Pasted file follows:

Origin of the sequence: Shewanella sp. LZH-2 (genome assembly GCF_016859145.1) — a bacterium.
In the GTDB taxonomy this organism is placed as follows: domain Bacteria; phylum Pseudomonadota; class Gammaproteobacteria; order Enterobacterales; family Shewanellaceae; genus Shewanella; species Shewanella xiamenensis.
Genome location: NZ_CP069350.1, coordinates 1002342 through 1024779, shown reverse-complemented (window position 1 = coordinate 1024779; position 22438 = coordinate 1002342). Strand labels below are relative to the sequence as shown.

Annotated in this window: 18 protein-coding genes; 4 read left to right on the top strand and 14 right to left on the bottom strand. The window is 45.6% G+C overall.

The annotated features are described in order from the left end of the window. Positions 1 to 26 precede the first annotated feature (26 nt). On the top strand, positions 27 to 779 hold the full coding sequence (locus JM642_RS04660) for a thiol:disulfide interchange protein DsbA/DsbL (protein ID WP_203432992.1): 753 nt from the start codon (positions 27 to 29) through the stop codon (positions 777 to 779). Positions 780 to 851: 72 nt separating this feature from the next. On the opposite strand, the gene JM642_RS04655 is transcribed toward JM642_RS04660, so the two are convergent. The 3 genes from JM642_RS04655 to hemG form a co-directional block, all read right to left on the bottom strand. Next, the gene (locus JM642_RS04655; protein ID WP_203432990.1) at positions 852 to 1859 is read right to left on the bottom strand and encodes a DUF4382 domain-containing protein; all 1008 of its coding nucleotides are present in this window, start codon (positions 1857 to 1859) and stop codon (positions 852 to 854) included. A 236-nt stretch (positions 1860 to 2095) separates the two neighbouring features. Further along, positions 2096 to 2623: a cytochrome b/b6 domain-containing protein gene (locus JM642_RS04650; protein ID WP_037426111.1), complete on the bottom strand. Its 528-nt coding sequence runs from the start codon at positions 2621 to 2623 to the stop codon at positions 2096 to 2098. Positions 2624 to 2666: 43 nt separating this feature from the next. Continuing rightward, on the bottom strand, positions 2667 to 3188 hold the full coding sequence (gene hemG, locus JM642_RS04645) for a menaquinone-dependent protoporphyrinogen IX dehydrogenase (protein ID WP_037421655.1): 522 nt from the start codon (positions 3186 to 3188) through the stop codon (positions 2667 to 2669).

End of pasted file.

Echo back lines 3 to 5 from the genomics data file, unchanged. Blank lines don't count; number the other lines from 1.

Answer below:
Genome location: NZ_CP069350.1, coordinates 1002342 through 1024779, shown reverse-complemented (window position 1 = coordinate 1024779; position 22438 = coordinate 1002342). Strand labels below are relative to the sequence as shown.

Annotated in this window: 18 protein-coding genes; 4 read left to right on the top strand and 14 right to left on the bottom strand. The window is 45.6% G+C overall.

The annotated features are described in order from the left end of the window. Positions 1 to 26 precede the first annotated feature (26 nt). On the top strand, positions 27 to 779 hold the full coding sequence (locus JM642_RS04660) for a thiol:disulfide interchange protein DsbA/DsbL (protein ID WP_203432992.1): 753 nt from the start codon (positions 27 to 29) through the stop codon (positions 777 to 779). Positions 780 to 851: 72 nt separating this feature from the next. On the opposite strand, the gene JM642_RS04655 is transcribed toward JM642_RS04660, so the two are convergent. The 3 genes from JM642_RS04655 to hemG form a co-directional block, all read right to left on the bottom strand. Next, the gene (locus JM642_RS04655; protein ID WP_203432990.1) at positions 852 to 1859 is read right to left on the bottom strand and encodes a DUF4382 domain-containing protein; all 1008 of its coding nucleotides are present in this window, start codon (positions 1857 to 1859) and stop codon (positions 852 to 854) included. A 236-nt stretch (positions 1860 to 2095) separates the two neighbouring features. Further along, positions 2096 to 2623: a cytochrome b/b6 domain-containing protein gene (locus JM642_RS04650; protein ID WP_037426111.1), complete on the bottom strand. Its 528-nt coding sequence runs from the start codon at positions 2621 to 2623 to the stop codon at positions 2096 to 2098. Positions 2624 to 2666: 43 nt separating this feature from the next. Continuing rightward, on the bottom strand, positions 2667 to 3188 hold the full coding sequence (gene hemG, locus JM642_RS04645) for a menaquinone-dependent protoporphyrinogen IX dehydrogenase (protein ID WP_037421655.1): 522 nt from the start codon (positions 3186 to 3188) through the stop codon (positions 2667 to 2669).